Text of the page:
COPA-COGECA leaders are currently presenting their new detailed position on greening and green growth at the Congress of European Farmers, organised in Budapest on October 1?3, 2012. The theme of the Congress is “The Future Common Agricultural Policy (CAP): How European Farmers can ensure Food Security Innovatively and Profitably”.
COPA-COGECA is largely against the greening proposals tabled by the Commission last year, saying that they make farmers do a lot more for less money, thereby leading to higher costs, higher food prices and more dependence on imports. They would also increase bureaucracy, of course. Therefore, the farmers’ organisation produced a list of six alternative measures to tackle the problem of greening in a farmer-friendly way: crop diversification (of rotated crops), a certification scheme (food), permanent grasses, replacement of EFAs by uncultivated land, break crops, protein crops.… Read the rest
Kaley Hart (of the IEEP) and Jonathan Little (on secondment to the European Parliament’s secretariat) have just published a paper which provides a useful summary of the first round of the CAP greening debate over the past 12 months. They argue that, in relation to the individual greening measures, each has a range of potential benefits as well as a set of issues which may serve to constrain this potential. They note that the perceived added cost and bureaucracy involved with green direct payments has been a common theme of the public debates within the Agriculture Council.
The second part of their paper compares the relative merits of different alternative options to the Commission’s proposals.… Read the rest
I presented a paper at a seminar of the European Association of Agricultural Economists today which reviews the debate on greening the CAP in Pillar 1 in the light of the Commission’s original legislative proposal, the discussions in the Council summarised in the Danish Presidency’s progress report this month, and the COMAGRI rapporteurs’ reports.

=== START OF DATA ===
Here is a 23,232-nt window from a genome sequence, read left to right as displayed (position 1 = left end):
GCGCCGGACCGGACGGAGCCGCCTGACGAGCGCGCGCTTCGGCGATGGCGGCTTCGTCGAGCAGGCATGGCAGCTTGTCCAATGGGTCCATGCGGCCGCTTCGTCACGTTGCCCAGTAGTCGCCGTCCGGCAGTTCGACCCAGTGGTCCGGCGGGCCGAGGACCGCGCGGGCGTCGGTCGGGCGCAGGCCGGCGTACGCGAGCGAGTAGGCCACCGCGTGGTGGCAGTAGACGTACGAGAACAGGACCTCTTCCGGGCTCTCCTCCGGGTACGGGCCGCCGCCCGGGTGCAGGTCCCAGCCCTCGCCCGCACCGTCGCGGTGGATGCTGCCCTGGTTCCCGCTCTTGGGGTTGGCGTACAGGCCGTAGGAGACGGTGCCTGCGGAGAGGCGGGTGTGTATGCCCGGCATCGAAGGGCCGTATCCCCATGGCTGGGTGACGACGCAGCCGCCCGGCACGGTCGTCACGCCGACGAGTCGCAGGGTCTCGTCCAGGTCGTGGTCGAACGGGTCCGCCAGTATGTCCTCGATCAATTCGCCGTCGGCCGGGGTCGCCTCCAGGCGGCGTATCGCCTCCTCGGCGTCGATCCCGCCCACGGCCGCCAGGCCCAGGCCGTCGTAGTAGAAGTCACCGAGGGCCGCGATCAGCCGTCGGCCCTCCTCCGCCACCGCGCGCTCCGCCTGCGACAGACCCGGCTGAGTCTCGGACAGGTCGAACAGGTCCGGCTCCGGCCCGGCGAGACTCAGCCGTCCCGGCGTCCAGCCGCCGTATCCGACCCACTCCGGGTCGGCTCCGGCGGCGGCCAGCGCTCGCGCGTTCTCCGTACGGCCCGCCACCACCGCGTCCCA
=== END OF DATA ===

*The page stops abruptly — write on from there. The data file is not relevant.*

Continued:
The message of the paper is that the greening proposals under discussion are a missed opportunity. They serve primarily to try to justify the continuation of the existing level of Pillar 1 direct payments. The Commission’s original proposals for three simple, generalisable measures would lead to limited additional environmental benefits, and the various flexibilities proposed by the Council and COMAGRI rapporteurs would reduce the additional benefits even further.… Read the rest
The ‘big idea’ in the Commission’s legislative proposals for the reform of the CAP post-2013 is greening, to be implemented by requiring all farmers in receipt of the basic payment to adopt three measures – crop diversification, ecological focus areas and the maintenance of permanent pasture – as appropriate. While there is a broad acceptance that the CAP should focus more on environmental objectives, there is still huge debate on the size of this shift and on the efficacy and relevance of the Commission’s proposals.
One of the main criticisms from member states has been the inflexibility of the proposals which are designed in a ‘one size fits all’ manner (for example, see the recent speech by UK Minister Caroline Spelman on the Commission’s greening proposals).… Read the rest
The Commission’s proposals to require shallow, one-size-fits-all, green measures across the EU as a whole in return for a green payment in Pillar 1 have been widely criticised as overly prescriptive, yielding limited environmental benefits (‘greenwash’), administratively complicated for member states and unnecessarily costly in terms of the trade-off with food production.
I reviewed these criticisms in a recent note for the European Parliament’s COMAGRI (link to appear when the note is published shortly). In the note I favoured a continuation of the past CAP reform trajectory in which a larger share of the CAP budget would be shifted to Pillar 2 in order to allow more ambitious and targeted agri-environmental measures (AEM).… Read the rest